Laughter has been shown to have a positive impact on cognitive function and memory. Engaging in humor can stimulate multiple regions of the brain, leading to enhanced learning, creativity, and problem-solving abilities (Göncü, 2016). In addition, research suggests that laughter can improve short-term memory in older adults by reducing cortisol levels, which can have a detrimental effect on memory (Bains et al., 2014).
Laughter aids in relaxation and sleep
A good laugh can help to relax the muscles, with the effects lasting up to 45 minutes (Berk et al., 2001). This relaxation can lead to improved sleep quality and duration, as well as a reduction in insomnia-related symptoms (Yim, 2016). Furthermore, laughter has been found to increase the production of melatonin, a hormone that regulates the sleep-wake cycle (Carrasco et al., 2015).
Laughter can help with weight management
Believe it or not, laughter can also contribute to weight management. A study by Buchowski et al. (2007) found that laughing for 10-15 minutes per day can burn up to 50 calories, which can add up over time. While laughter should not replace regular exercise, it can be a fun and enjoyable way to supplement a healthy lifestyle.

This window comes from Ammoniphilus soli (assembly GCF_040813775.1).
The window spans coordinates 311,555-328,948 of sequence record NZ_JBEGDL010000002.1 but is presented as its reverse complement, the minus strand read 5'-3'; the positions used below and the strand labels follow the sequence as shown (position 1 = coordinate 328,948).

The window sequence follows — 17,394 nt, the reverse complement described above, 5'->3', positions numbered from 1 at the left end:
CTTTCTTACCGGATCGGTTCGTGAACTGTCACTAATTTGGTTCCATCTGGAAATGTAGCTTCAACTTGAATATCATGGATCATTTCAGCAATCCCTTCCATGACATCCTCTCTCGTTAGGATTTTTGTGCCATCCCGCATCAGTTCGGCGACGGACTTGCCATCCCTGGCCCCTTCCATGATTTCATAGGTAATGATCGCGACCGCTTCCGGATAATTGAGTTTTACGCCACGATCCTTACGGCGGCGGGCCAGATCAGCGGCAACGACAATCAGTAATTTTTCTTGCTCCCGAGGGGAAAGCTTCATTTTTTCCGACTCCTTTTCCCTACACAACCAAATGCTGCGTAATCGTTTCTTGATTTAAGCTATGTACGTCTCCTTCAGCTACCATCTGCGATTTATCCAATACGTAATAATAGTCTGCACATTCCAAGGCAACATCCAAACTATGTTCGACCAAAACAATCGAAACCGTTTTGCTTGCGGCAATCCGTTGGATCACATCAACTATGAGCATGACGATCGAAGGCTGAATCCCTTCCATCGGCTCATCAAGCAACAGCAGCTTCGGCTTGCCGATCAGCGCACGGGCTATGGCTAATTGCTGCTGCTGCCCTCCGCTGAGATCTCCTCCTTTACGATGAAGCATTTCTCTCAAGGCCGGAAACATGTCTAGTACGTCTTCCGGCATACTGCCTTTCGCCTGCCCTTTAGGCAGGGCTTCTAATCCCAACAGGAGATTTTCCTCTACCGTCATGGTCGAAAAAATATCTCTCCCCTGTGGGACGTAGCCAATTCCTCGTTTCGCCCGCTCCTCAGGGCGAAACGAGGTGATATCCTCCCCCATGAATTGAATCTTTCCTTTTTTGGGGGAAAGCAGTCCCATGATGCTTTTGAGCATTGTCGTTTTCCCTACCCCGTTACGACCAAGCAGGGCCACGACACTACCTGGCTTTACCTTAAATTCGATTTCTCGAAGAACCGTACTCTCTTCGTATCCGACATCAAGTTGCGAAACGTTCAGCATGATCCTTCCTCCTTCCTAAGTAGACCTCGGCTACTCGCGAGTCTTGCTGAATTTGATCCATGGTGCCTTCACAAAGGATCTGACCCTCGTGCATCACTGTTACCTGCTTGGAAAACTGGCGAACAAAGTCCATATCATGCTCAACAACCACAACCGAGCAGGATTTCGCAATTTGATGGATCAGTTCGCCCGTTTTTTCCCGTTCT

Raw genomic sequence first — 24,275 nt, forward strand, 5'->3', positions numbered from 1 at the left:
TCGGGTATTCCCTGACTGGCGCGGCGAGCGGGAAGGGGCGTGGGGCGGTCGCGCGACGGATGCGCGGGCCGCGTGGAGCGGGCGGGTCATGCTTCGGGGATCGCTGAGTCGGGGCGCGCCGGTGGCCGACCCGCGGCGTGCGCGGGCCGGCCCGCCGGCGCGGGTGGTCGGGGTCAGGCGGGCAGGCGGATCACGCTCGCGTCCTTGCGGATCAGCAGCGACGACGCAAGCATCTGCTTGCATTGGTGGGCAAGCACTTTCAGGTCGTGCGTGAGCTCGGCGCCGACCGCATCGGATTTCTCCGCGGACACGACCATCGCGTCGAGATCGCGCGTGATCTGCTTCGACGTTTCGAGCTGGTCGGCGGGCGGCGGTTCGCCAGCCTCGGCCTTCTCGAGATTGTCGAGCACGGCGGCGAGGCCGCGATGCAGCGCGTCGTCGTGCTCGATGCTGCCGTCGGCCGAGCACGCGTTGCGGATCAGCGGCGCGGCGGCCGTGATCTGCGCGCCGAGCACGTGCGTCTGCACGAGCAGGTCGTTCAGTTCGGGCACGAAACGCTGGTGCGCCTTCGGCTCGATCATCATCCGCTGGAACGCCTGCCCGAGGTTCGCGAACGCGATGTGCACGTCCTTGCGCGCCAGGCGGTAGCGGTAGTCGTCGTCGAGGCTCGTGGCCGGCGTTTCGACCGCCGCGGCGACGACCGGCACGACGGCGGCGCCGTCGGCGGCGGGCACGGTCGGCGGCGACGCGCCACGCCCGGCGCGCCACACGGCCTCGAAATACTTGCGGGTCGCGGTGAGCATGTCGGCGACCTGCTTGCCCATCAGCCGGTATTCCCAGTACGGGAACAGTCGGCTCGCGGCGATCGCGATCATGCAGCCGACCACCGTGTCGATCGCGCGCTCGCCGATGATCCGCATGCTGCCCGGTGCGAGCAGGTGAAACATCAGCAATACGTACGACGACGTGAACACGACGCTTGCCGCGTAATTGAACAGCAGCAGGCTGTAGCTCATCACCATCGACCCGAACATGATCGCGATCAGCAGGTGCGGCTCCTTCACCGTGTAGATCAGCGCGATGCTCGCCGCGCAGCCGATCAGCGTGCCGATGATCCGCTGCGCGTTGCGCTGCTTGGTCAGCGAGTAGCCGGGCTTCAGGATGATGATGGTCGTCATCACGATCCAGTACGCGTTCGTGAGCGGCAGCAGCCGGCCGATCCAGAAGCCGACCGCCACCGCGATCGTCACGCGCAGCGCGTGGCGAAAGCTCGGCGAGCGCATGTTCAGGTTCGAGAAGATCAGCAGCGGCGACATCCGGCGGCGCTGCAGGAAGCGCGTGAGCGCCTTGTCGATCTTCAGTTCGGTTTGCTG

Laughter helps to regulate blood sugar levels
Laughter can play a role in regulating blood sugar levels, even in individuals with type 2 diabetes. A study conducted by Hayashi et al. (2003) found that laughter therapy can help to lower blood glucose levels after a meal. This suggests that incorporating humor and laughter into daily routines may be beneficial for individuals with diabetes or those at risk of developing the condition.
Laughter supports healthy aging
Incorporating laughter into one’s life can contribute to healthy aging. Laughter has been linked to increased resilience, adaptability, and a more positive outlook on life (Ghodsbin et al., 2014). These factors can help older adults maintain their independence, cope with the challenges of aging, and enjoy a higher quality of life.
Bains, G. S., Berk, L. S., Daher, N., Lohman, E., Schwab, E., Petrofsky, J., & Deshpande, P. (2014). The effect of humor on short-term memory in older adults: a new component for whole-person wellness. Advances in Mind-Body Medicine, 28(2), 7-11.